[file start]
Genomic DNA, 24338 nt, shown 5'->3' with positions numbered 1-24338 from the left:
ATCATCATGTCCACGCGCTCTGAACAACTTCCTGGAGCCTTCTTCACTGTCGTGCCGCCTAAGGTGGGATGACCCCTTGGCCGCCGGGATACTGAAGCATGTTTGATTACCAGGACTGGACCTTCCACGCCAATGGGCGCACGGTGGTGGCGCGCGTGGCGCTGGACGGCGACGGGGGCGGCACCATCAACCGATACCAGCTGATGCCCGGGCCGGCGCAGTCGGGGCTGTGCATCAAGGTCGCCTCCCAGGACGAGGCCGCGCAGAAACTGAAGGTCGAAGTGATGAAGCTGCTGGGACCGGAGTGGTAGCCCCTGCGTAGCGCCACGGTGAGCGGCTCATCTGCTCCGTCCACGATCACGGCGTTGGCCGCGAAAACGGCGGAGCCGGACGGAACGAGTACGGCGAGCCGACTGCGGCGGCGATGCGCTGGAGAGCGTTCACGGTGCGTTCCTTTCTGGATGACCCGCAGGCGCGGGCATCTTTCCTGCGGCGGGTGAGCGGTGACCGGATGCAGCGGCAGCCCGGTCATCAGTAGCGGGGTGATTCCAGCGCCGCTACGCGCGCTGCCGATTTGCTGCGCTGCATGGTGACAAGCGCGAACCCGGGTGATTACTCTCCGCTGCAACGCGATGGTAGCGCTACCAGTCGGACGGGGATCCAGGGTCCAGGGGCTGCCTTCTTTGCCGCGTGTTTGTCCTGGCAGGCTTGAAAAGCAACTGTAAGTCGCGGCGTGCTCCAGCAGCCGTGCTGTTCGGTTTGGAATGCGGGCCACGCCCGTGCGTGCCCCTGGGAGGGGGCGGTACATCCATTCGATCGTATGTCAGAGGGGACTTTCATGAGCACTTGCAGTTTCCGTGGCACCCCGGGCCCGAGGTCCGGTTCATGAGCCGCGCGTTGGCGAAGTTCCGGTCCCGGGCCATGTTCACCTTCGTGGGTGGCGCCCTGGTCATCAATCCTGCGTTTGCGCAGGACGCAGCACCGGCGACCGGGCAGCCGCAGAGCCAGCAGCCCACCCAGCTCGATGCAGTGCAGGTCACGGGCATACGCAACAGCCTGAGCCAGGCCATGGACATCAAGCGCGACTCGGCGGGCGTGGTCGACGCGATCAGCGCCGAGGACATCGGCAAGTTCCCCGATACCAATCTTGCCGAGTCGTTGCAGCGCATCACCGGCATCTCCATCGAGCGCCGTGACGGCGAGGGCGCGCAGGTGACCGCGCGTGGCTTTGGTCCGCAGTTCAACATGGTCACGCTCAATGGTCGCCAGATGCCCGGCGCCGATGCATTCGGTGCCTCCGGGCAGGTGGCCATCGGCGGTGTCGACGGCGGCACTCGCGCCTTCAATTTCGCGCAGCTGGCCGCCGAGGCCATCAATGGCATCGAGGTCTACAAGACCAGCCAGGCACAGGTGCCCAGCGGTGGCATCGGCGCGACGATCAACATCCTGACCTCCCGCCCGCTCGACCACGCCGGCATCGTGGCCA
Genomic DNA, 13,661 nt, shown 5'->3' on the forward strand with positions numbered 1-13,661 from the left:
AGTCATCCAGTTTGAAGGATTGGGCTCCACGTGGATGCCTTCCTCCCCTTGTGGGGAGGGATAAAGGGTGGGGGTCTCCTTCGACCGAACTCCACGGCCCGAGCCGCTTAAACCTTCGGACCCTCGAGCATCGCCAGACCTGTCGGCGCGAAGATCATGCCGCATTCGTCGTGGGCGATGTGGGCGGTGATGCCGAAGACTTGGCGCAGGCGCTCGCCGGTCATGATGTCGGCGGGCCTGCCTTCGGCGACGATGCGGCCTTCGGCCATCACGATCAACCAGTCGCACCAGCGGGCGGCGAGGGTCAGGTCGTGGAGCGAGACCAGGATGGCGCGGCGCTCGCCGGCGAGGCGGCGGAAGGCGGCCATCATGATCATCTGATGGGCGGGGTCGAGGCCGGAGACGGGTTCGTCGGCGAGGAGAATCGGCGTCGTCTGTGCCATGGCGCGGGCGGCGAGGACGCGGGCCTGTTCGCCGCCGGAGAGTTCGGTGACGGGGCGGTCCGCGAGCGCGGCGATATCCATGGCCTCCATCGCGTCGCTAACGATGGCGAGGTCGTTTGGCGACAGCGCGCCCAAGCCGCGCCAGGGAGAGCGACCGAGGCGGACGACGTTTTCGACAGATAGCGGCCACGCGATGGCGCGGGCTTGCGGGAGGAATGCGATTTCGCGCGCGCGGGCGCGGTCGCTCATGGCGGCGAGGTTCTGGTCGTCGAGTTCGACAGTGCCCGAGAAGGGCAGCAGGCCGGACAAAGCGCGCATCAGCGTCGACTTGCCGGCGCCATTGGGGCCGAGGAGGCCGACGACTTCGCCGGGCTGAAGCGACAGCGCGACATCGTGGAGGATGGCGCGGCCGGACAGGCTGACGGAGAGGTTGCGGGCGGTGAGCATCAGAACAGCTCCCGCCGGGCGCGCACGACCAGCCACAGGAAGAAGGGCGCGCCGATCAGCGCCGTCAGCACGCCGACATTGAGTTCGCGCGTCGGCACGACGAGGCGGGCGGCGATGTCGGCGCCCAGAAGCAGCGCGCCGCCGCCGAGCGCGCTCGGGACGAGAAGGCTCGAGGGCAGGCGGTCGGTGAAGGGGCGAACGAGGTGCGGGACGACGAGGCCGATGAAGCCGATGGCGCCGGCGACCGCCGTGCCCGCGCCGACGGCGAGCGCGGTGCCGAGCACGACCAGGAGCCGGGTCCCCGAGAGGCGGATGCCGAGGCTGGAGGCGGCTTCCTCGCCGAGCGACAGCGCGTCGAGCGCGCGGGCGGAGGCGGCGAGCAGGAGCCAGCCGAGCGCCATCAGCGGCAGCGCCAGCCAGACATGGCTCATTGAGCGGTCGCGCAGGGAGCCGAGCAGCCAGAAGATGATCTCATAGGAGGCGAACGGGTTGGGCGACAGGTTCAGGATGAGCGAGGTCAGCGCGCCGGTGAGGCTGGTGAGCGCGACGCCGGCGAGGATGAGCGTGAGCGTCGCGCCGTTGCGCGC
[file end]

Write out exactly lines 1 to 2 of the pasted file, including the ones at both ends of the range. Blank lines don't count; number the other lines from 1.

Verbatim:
Genomic DNA, 24338 nt, shown 5'->3' with positions numbered 1-24338 from the left:
ATCATCATGTCCACGCGCTCTGAACAACTTCCTGGAGCCTTCTTCACTGTCGTGCCGCCTAAGGTGGGATGACCCCTTGGCCGCCGGGATACTGAAGCATGTTTGATTACCAGGACTGGACCTTCCACGCCAATGGGCGCACGGTGGTGGCGCGCGTGGCGCTGGACGGCGACGGGGGCGGCACCATCAACCGATACCAGCTGATGCCCGGGCCGGCGCAGTCGGGGCTGTGCATCAAGGTCGCCTCCCAGGACGAGGCCGCGCAGAAACTGAAGGTCGAAGTGATGAAGCTGCTGGGACCGGAGTGGTAGCCCCTGCGTAGCGCCACGGTGAGCGGCTCATCTGCTCCGTCCACGATCACGGCGTTGGCCGCGAAAACGGCGGAGCCGGACGGAACGAGTACGGCGAGCCGACTGCGGCGGCGATGCGCTGGAGAGCGTTCACGGTGCGTTCCTTTCTGGATGACCCGCAGGCGCGGGCATCTTTCCTGCGGCGGGTGAGCGGTGACCGGATGCAGCGGCAGCCCGGTCATCAGTAGCGGGGTGATTCCAGCGCCGCTACGCGCGCTGCCGATTTGCTGCGCTGCATGGTGACAAGCGCGAACCCGGGTGATTACTCTCCGCTGCAACGCGATGGTAGCGCTACCAGTCGGACGGGGATCCAGGGTCCAGGGGCTGCCTTCTTTGCCGCGTGTTTGTCCTGGCAGGCTTGAAAAGCAACTGTAAGTCGCGGCGTGCTCCAGCAGCCGTGCTGTTCGGTTTGGAATGCGGGCCACGCCCGTGCGTGCCCCTGGGAGGGGGCGGTACATCCATTCGATCGTATGTCAGAGGGGACTTTCATGAGCACTTGCAGTTTCCGTGGCACCCCGGGCCCGAGGTCCGGTTCATGAGCCGCGCGTTGGCGAAGTTCCGGTCCCGGGCCATGTTCACCTTCGTGGGTGGCGCCCTGGTCATCAATCCTGCGTTTGCGCAGGACGCAGCACCGGCGACCGGGCAGCCGCAGAGCCAGCAGCCCACCCAGCTCGATGCAGTGCAGGTCACGGGCATACGCAACAGCCTGAGCCAGGCCATGGACATCAAGCGCGACTCGGCGGGCGTGGTCGACGCGATCAGCGCCGAGGACATCGGCAAGTTCCCCGATACCAATCTTGCCGAGTCGTTGCAGCGCATCACCGGCATCTCCATCGAGCGCCGTGACGGCGAGGGCGCGCAGGTGACCGCGCGTGGCTTTGGTCCGCAGTTCAACATGGTCACGCTCAATGGTCGCCAGATGCCCGGCGCCGATGCATTCGGTGCCTCCGGGCAGGTGGCCATCGGCGGTGTCGACGGCGGCACTCGCGCCTTCAATTTCGCGCAGCTGGCCGCCGAGGCCATCAATGGCATCGAGGTCTACAAGACCAGCCAGGCACAGGTGCCCAGCGGTGGCATCGGCGCGACGATCAACATCCTGACCTCCCGCCCGCTCGACCACGCCGGCATCGTGGCCA